On Sat, Dec 12, 2015 at 12:10 AM, Jeff Janes <jeff.ja...@gmail.com> wrote:
> I have a question about the terminology used in this patch.  What is a
> tuple proper?  What is it in contradistinction to?  I would think that
> a tuple which is located in its own palloc'ed space is the "proper"
> one, leaving a tuple allocated in the bulk memory pool to be
> called...something else.  I don't know what the
> non-judgmental-sounding antonym of postpositive "proper" is.

"Tuple proper" is a term that appears 5 times in tuplesort.c today. As
it says at the top of that file:

 * The objects we actually sort are SortTuple structs.  These contain
 * a pointer to the tuple proper (might be a MinimalTuple or IndexTuple),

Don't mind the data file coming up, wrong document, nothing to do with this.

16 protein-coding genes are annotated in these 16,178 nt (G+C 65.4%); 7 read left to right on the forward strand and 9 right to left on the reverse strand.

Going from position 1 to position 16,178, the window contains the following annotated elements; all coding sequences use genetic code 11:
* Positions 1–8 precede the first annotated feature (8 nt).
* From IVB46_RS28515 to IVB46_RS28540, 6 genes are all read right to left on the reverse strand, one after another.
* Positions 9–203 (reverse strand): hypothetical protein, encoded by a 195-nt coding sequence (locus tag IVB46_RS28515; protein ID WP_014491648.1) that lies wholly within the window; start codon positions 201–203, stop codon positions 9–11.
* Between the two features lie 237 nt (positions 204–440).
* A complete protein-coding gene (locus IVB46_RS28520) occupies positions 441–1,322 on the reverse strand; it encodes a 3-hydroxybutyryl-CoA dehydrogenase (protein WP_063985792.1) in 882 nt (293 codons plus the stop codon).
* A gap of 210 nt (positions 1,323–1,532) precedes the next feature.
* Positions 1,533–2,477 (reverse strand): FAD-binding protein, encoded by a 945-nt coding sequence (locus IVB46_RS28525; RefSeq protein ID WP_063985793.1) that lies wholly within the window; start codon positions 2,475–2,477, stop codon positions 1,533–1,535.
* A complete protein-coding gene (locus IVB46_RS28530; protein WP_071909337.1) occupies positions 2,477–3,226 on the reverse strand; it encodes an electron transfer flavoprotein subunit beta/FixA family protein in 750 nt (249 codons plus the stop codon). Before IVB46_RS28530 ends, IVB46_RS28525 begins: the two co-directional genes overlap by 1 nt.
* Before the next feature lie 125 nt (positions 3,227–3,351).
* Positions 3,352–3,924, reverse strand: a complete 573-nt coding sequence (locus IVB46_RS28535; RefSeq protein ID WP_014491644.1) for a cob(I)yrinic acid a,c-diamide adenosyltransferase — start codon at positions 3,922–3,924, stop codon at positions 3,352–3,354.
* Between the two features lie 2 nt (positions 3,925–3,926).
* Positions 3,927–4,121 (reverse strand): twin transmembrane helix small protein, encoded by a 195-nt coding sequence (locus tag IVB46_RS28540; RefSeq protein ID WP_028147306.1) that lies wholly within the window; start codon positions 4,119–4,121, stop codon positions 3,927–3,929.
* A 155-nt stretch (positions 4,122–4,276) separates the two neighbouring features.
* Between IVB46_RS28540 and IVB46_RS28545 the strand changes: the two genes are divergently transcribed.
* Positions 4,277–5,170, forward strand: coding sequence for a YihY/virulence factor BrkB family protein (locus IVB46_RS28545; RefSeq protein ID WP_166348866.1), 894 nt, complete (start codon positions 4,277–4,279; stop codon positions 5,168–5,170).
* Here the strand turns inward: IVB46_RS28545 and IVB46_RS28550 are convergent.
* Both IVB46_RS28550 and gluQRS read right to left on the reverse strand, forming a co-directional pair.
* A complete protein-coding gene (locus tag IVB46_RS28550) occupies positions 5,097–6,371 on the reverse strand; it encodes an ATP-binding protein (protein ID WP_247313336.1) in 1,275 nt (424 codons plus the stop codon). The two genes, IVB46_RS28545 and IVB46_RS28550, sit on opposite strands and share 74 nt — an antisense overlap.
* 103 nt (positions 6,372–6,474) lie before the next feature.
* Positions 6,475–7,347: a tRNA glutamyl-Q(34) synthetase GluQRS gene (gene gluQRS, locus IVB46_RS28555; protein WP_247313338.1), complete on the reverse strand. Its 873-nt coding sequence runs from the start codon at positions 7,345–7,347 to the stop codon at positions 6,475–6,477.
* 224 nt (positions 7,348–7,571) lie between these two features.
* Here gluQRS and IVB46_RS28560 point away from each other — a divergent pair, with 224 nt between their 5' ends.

* which is a separate palloc chunk --- we assume it is just one chunk and
 * can be freed by a simple pfree().  SortTuples also contain the tuple's
 * first key column in Datum/nullflag format, and an index integer.

> Also, if I am reading this correctly, when we refill a pool from a
> logical tape we still transform each tuple as it is read from the disk
> format to the memory format.  This inflates the size quite a bit, at
> least for single-datum tuples.  If we instead just read the disk
> format directly into the pool, and converted them into the in-memory
> format when each tuple came due for the merge heap, would that destroy
> the locality of reference you are seeking to gain?

Are you talking about alignment?

Peter Geoghegan

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